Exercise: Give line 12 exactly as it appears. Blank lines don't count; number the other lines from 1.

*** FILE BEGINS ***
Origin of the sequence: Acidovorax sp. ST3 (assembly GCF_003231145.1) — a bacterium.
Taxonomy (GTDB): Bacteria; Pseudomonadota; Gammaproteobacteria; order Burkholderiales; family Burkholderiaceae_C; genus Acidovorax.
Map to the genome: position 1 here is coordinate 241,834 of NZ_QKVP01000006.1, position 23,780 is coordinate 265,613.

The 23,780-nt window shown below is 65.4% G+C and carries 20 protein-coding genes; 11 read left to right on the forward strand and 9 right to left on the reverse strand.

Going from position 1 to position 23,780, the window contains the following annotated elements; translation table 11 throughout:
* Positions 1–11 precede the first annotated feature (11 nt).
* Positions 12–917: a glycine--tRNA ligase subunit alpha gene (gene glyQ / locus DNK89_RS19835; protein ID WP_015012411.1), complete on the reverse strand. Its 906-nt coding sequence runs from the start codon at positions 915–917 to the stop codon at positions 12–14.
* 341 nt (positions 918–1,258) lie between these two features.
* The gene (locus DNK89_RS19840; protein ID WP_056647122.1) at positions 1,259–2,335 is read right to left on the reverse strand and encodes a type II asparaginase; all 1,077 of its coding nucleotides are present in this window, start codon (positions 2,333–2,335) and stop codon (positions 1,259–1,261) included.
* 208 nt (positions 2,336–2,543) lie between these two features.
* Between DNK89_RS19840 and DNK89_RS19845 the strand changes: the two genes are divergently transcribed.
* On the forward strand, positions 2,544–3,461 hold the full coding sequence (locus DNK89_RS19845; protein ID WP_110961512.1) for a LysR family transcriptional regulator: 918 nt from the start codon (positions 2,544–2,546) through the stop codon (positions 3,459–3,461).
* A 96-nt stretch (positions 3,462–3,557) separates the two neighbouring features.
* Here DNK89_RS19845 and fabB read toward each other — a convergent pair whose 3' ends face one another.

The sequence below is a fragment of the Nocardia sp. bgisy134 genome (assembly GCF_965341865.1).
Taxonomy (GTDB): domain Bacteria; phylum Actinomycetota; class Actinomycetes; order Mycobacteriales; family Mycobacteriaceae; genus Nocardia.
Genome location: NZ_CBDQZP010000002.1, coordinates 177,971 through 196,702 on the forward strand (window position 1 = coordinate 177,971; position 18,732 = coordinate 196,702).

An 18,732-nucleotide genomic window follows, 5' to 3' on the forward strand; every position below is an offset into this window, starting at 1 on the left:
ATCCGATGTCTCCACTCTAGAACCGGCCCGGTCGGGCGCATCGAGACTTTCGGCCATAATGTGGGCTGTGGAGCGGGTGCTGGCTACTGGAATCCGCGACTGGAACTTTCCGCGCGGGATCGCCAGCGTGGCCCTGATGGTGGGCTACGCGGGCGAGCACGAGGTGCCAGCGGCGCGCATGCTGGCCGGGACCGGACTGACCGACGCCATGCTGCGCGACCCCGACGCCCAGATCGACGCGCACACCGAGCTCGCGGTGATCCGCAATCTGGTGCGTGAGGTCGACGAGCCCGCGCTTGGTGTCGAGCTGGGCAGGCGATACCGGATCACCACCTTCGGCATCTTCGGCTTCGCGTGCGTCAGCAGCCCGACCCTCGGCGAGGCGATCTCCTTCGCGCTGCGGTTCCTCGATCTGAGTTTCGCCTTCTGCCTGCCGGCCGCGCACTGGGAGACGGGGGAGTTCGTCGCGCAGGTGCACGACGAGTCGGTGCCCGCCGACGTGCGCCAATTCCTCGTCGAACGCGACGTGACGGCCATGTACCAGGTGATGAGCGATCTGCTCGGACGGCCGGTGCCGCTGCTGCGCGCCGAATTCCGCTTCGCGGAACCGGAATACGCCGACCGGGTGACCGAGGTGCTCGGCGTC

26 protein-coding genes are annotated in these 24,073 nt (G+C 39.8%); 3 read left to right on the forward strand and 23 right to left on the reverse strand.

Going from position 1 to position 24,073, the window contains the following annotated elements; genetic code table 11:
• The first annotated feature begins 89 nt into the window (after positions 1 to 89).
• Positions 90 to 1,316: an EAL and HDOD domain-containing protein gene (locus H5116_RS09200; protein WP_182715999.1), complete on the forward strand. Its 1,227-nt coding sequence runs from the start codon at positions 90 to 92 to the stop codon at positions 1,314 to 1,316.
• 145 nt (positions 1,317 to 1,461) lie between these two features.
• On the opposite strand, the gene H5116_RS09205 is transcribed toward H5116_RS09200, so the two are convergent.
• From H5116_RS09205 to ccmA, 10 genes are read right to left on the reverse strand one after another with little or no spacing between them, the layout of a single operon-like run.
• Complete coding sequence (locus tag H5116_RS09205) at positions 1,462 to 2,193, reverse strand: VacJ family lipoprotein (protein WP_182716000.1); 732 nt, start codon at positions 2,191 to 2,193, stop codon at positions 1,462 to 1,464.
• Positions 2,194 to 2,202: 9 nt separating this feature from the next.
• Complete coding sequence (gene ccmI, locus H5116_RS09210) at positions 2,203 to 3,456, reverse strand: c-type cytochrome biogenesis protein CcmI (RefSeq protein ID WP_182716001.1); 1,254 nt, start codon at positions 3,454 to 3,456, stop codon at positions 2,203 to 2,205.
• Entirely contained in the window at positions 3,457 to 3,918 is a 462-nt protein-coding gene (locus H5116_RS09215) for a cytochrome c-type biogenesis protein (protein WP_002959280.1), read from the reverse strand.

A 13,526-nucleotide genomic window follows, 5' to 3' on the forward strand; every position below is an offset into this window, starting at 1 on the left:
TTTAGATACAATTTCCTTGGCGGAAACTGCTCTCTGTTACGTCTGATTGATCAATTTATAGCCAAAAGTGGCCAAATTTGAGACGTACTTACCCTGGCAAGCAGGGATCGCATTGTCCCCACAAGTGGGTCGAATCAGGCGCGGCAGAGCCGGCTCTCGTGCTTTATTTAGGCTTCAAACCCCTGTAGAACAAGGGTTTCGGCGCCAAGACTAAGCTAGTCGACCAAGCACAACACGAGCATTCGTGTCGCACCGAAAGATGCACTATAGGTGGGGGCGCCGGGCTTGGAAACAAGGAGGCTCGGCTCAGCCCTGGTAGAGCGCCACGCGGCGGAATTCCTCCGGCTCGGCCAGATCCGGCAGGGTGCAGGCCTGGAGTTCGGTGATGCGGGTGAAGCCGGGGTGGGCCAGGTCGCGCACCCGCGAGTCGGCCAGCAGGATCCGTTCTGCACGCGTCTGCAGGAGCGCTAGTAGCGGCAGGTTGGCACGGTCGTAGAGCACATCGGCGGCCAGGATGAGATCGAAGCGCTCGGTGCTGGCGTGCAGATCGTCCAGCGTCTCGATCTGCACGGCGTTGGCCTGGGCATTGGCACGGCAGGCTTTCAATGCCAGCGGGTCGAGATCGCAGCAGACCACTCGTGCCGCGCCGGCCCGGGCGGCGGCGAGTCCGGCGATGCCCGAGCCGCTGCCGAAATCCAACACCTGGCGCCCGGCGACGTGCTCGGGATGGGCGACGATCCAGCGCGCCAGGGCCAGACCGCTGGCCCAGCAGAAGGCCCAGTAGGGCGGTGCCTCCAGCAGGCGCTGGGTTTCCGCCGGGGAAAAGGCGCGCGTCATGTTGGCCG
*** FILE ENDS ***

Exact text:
* On the forward strand, positions 2,544–3,461 hold the full coding sequence (locus DNK89_RS19845; protein ID WP_110961512.1) for a LysR family transcriptional regulator: 918 nt from the start codon (positions 2,544–2,546) through the stop codon (positions 3,459–3,461).